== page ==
2022 has been a surprisingly strong year for movies so far, so here are our thoughts on the 10 best hidden gems that more people should be talking about.
Though we’re only in August, 2022 is already shaping up to be one of the most impressive and exciting years for movies in recent memory; from summer blockbusters like Top Gun: Maverick to indie powerhouses like Everything Everywhere All At Once, the number of films that have broken records and entertained audiences this year has been unrivalled. But still, as with any year, 2022 has also provided plenty of amazing films that have gone unnoticed by mainstream audiences despite their artistic creativity and filmmaking prowess – which is where this list comes in.
Whilst there have been better films this year, these are the 10 best hidden gems so far, whose critical and commercial performance hasn’t been anywhere near what they deserve.
10. ALI & AVA
Director: Clio Bernard
Starring: Adeel Akhtar, Claire Rushbrook, Natalie Gavin
Full Review: Ali & Ava (Review): Bradford-Based Romance is a Delight
Stories that manage to capture this level of tenderness and raw human connection don’t come around very often, but Ali & Ava proves that they’re worth the wait. The film navigates the everyday difficulties of life in working-class England from the varying perspectives of its two protagonists, Ali (Adeel Akhtar) and Ava (Claire Rushbrook). Despite their contrasting situations and ideologies, the two manage to learn from each other and overcome their long-repressed traumas and tribulations. It’s an extremely optimistic film, presenting a crucial message about the importance of relationships in our own individual journeys through life.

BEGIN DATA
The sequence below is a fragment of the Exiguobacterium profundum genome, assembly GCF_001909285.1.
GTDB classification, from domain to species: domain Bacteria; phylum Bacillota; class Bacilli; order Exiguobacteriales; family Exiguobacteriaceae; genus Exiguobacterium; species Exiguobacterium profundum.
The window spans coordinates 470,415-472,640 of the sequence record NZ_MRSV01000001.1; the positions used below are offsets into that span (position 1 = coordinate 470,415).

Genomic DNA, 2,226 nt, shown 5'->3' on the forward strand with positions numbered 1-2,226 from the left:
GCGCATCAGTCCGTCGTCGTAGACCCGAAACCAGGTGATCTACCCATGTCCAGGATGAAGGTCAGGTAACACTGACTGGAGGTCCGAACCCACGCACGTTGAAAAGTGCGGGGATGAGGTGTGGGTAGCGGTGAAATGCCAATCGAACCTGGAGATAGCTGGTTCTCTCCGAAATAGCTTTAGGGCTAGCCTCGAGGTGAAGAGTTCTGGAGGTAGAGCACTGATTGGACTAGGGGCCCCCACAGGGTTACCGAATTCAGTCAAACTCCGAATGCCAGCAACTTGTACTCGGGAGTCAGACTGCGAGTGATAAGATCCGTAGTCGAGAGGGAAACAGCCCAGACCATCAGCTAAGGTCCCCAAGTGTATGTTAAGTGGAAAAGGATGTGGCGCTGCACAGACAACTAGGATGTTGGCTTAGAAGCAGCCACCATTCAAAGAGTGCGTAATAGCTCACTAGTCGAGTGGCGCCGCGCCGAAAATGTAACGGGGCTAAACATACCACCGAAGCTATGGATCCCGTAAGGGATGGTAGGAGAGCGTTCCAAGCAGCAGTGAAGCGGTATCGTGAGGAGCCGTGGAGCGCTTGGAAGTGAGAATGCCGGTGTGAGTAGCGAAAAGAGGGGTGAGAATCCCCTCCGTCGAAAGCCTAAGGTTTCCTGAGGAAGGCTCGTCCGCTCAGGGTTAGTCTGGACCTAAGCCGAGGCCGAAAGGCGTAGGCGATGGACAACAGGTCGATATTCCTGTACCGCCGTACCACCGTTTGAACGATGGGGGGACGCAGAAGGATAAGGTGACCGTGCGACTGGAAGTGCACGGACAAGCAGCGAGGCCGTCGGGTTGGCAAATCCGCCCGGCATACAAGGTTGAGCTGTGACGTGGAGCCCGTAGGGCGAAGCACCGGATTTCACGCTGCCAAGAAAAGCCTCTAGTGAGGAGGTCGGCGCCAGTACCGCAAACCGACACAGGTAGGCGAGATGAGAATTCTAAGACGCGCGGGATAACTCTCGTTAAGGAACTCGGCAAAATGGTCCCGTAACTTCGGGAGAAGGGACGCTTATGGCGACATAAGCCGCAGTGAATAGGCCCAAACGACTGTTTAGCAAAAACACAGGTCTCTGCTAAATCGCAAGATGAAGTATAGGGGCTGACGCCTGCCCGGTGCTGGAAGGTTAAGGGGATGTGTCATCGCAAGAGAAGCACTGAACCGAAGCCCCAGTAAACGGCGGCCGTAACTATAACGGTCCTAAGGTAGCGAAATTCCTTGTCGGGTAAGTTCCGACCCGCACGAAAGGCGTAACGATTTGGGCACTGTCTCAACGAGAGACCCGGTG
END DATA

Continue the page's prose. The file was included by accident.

9. OFFICIAL COMPETITION
Directors: Gaston Duprat & Mariano Cohn
Starring: Penelope Cruz, Antonio Banderas, Oscar Martinez
Full Review: Official Competition: SXSW Review
Both Penélope Cruz and Antonio Banderas provide two of the funniest and most entertaining performances of the year in Official Competition, starring together as the cast and crew of a prestigious film. The film, which riffs off their dynamic in plenty of hilarious ways, has plenty to say about the superficial nature of film festivals, ‘elevated’ arts and the concept of prestige in general. It’s both funny and eye-opening, but the real magic of the film lies in its hilariously witty dialogue. Almost every line can be read on multiple levels, which gives the film a rich subtext that very few comedies manage to achieve. Official Competition probably won’t go on to win any of the awards that it so eloquently mocks, but it certainly deserves to.
8. CRIMES OF THE FUTURE
Director: David Cronenberg
Starring: Viggo Mortensen, Léa Seydoux, Kristen Stewart
Full Review: Crimes of the Future (Review): Cronenberg’s Cinematic Comeback Divides
Crimes of the Future premiered to fairly mixed reviews from the Cannes Film Festival this year, but no amount of well-meaning criticism could prevent this from being Cronenberg’s best film in a long time. Filled to the brim with disturbing imagery and body horror, Crimes of the Future tells the story of a dystopian future where mankind has unlocked the ability to mutate their body’s internal organs in accordance with the synthetic environment they live in. The first half of the film is spent setting the foundations of this unique world, before the film’s slow-burn mystery begins and disturbing secrets about mankind come to light. It’s unlike anything else that’s been released this year, and will surely please anybody looking for a healthy dose of neo-gothic mystery.
7. THE OUTFIT
Director: Graham Moore
Starring: Mark Rylance, Zoey Deutch, Dylan O’Brien
Full Review: The Outfit (Review): Refreshingly Sophisticated
The Outfit takes the concept of a confined thriller to the extreme, taking place entirely inside an old tailor’s shop on London’s Savile Row. But when Mr. Burling (Mark Rylance) finds two lowlife gangsters hiding in his office, the tailor’s shop becomes home to some unspeakable crimes – and Burling finds himself caught up in a deadly game of deceit with some of London’s most dangerous mobsters. It’s a thrilling story from start to finish, and the single-location style elevates the tension in every single scene. At just 105 minutes, the film never overstays its welcome, telling its story quickly and efficiently with as many unpredictable twists as possible. It might not quite stick the landing, but it certainly makes for one of the most exciting viewing experiences this year.
Director: Nynja Thyberg
Starring: Tom Stourton, Georgina Campbell, Charly Clive
Full Review: Pleasure (Review): A Powerful and Humanistic Exposition on Porn